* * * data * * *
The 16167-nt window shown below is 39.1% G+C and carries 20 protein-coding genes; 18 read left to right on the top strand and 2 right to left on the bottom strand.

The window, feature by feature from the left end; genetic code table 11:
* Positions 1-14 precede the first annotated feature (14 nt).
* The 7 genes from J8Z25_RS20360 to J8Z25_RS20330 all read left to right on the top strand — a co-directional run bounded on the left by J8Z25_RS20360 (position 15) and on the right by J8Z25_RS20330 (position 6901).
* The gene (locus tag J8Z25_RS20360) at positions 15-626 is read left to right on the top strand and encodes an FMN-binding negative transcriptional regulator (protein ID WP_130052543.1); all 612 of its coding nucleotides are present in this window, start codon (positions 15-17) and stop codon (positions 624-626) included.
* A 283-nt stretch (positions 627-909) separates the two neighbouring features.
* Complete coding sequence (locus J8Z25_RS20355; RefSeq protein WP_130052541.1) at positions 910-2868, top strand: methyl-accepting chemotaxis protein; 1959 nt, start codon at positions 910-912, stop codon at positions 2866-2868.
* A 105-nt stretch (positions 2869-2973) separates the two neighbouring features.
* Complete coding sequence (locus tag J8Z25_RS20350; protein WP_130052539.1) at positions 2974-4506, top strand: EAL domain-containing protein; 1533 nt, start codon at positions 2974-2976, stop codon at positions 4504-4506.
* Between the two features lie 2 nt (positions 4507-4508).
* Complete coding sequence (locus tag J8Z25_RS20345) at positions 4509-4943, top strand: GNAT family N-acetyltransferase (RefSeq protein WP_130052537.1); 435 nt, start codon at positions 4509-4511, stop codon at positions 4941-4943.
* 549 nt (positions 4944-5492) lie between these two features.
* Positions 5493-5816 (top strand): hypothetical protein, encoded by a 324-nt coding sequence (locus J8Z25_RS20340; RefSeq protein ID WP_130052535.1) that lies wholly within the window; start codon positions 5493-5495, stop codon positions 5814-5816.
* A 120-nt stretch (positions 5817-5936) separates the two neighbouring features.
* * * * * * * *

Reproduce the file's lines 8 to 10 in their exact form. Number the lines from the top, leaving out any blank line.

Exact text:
* A 105-nt stretch (positions 2869-2973) separates the two neighbouring features.
* Complete coding sequence (locus tag J8Z25_RS20350; protein WP_130052539.1) at positions 2974-4506, top strand: EAL domain-containing protein; 1533 nt, start codon at positions 2974-2976, stop codon at positions 4504-4506.
* Between the two features lie 2 nt (positions 4507-4508).